LANGLEY AIR FORCE BASE, Va. (AFNS) — For the past four years of my career, as a first sergeant, I have heard the words, “But Shirt, he’s a good guy,” far too many times.

Whether it was for a failed physical training test or substandard performance of noncommissioned officer responsibilities, the same statement would pop up time and again.

One would think these words would have been uttered by a young NCO, or maybe even a young officer; but more often than not, these words were coming from seasoned NCOs and senior NCOs as well as the occasional officer. Usually, the next phrase would be, “But we don’t want to hurt their career,” which is almost just as frustrating.

It’s all about the standards for 99 percent of what I have seen relating to commander-worked issues for the past four years. The one percent is usually the outlier, the very extreme situation where myriad things came together to form a perfect storm in which the service member could not prevent what was happening. However, the vast majority is the part that interests me most and how we hold service members accountable for their actions in accordance with the standards.

The first part of the problem is remembering the standards.

The Air Force asks its Airmen to be phenomenal, in accordance with AFI 36-2618, “The Enlisted Force Structure,” which states we are Airmen first, specialists second. There are times when Airmen forget this notion and think that all that is sacred is the mission, many times at the expense of other Airmen and their families. The half hour it takes to conduct a formal feedback, or the five minutes it takes to sit down and ask their subordinates how they are doing or how was your weekend is something often taken for granted. How do we hold supervisors accountable for not fulfilling their responsibilities as NCOs and senior NCOs? My blood pressure goes up a tick when I hear the words, “But he is a good Airman,” to which I rebut, “No, he is a good worker. If he were a good Airman, we would not be talking about what he did wrong but rather the great things he is doing.”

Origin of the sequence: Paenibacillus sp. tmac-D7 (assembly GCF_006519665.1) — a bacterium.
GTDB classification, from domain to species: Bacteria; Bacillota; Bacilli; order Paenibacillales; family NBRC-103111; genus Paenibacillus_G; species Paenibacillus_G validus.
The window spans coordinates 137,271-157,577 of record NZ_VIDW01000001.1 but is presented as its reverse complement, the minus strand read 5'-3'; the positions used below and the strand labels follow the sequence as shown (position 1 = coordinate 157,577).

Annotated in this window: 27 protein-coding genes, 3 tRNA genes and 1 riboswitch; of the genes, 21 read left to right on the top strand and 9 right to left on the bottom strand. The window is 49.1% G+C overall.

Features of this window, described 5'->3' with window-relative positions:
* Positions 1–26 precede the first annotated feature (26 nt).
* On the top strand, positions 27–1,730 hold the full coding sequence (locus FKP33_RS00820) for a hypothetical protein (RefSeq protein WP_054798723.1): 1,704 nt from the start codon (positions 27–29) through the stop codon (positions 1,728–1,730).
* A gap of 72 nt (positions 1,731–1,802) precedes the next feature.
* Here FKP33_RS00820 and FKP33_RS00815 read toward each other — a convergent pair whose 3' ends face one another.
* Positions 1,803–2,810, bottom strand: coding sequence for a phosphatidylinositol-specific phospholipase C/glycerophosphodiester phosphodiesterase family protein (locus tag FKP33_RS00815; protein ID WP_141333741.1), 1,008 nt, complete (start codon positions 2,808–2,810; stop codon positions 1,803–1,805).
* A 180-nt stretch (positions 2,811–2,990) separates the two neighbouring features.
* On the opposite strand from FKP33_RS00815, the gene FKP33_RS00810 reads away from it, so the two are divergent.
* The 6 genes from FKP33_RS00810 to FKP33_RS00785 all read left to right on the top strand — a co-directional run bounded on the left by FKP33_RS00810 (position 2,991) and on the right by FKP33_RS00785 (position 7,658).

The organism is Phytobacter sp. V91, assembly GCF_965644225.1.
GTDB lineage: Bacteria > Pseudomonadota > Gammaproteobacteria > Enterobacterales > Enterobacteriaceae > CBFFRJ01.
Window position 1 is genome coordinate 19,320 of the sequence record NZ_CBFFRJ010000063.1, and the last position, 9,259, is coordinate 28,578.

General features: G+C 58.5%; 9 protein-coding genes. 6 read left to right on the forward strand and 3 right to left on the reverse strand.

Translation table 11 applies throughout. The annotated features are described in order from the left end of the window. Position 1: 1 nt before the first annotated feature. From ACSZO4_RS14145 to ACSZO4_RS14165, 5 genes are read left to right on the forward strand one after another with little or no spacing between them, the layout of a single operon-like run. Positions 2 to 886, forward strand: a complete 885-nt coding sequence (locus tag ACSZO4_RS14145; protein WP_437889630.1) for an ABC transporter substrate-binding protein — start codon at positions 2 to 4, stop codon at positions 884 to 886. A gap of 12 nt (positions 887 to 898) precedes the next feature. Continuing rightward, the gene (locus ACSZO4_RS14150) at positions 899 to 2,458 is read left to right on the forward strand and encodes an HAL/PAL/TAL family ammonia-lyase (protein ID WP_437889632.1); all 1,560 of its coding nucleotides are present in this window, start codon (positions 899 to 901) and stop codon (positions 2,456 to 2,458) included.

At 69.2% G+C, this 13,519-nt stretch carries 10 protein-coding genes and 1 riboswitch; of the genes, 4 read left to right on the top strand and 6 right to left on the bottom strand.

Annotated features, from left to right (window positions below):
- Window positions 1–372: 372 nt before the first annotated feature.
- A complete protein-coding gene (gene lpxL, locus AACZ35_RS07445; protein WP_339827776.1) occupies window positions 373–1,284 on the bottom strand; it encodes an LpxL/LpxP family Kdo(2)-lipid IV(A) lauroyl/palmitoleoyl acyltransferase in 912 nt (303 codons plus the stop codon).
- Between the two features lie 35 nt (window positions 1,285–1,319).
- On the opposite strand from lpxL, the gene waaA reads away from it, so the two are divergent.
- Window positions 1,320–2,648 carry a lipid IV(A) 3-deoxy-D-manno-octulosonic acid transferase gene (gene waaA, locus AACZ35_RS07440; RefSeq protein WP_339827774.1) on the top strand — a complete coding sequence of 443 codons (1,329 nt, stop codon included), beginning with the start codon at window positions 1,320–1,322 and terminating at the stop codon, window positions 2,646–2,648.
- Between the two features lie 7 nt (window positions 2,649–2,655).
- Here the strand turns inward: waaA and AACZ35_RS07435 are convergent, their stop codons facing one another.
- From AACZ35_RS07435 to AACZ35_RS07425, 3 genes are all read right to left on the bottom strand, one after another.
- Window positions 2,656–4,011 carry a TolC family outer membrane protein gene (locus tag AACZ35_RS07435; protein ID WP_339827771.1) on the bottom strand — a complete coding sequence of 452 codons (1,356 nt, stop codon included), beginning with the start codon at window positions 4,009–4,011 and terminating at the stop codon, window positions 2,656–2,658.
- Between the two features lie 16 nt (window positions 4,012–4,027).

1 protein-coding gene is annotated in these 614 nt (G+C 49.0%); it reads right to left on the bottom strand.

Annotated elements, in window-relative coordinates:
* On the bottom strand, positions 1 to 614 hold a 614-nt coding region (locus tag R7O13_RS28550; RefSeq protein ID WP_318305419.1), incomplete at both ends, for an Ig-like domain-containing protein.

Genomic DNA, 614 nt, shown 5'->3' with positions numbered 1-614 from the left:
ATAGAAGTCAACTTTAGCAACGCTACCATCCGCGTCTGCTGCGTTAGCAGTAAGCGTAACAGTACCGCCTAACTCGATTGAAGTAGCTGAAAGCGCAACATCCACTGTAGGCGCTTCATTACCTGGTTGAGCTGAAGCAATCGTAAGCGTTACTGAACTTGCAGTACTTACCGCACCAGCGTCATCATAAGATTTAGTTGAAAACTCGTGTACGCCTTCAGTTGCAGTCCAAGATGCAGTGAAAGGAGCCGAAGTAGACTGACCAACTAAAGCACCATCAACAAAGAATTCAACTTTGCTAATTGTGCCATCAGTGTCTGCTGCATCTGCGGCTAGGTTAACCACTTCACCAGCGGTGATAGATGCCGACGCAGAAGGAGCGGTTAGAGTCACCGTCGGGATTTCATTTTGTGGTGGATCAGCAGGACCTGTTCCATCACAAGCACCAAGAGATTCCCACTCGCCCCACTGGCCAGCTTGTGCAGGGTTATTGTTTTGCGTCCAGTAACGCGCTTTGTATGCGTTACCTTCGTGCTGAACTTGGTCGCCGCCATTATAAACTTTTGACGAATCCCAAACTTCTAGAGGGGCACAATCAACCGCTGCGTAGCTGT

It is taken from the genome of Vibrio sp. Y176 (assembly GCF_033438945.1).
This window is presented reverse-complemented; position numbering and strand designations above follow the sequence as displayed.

When do we say, “Now it’s time to hold you accountable”?

For some supervisors, the time to hold their Airmen accountable doesn’t come because they view it as hurting the Airman’s career. They do not acknowledge the corrosive effects it has on the Airmen who are doing everything right all the time, those Airmen who are “truly among the best,” as our performance reports reflect. This is a huge disservice to those that are getting it done every day. Not to mention, it’s not us who are hurting their career. Ultimately, it’s them. So how do you get someone to see the big picture? Sometimes getting people to realize that not everyone is a “5” takes some work.

In addition to job performance, another frequently worked issue is fitness.

Somewhere along the line, many supervisors seem to have forgotten physical fitness is a standard. AFI 36-2905, “Fitness Program,” states this fact as well as block three on all enlisted performance reports. The easy part of this standard is that the Air Force has taken all subjectivity out of it with the “Meets or Does Not Meet” options when the performance report closes out. The only problem with that is what do you do when there are one, two, or maybe even three failures in a twelve month period, then the member passes before an EPR closes out? How does that get documented? What exactly is the standard? Table A19.1, AFI 36-2905, has a guideline on what commanders could impose at each failure, but it is an illustrative table only, not binding.

Many discussions surface in which people think since block three on the performance report references fitness, it is, therefore, the only place where such ratings should be captured. In reality, the enlisted performance reports have several sections that should also be considered when dealing with fitness to include leadership, followership, mentorship and readiness. That being said, it would be very difficult to let fitness dwell in box three alone. Imagine for a moment that you are the young Airman, and your supervisor or mentor is the one not meeting the standard.

How would that make you feel?

Or imagine you’re the Airman who has to deploy on short notice because one of your peers has failed again and cannot deploy due to a control-roster action. Meanwhile, this Airman may be intent on passing his next assessment before his next performance report closes out knowing full well there won’t be any markdowns.

“But Shirt, it’s only PT,” doesn’t seem to fit, does it?

More often than not, a closed door mentorship session on holding our Airmen accountable for their actions across the unit is all it will take to get a supervisor to realize that a mark down is the right thing to do.

It’s not a career killer, the Airman can recover, and at this point and time they are not truly among the best.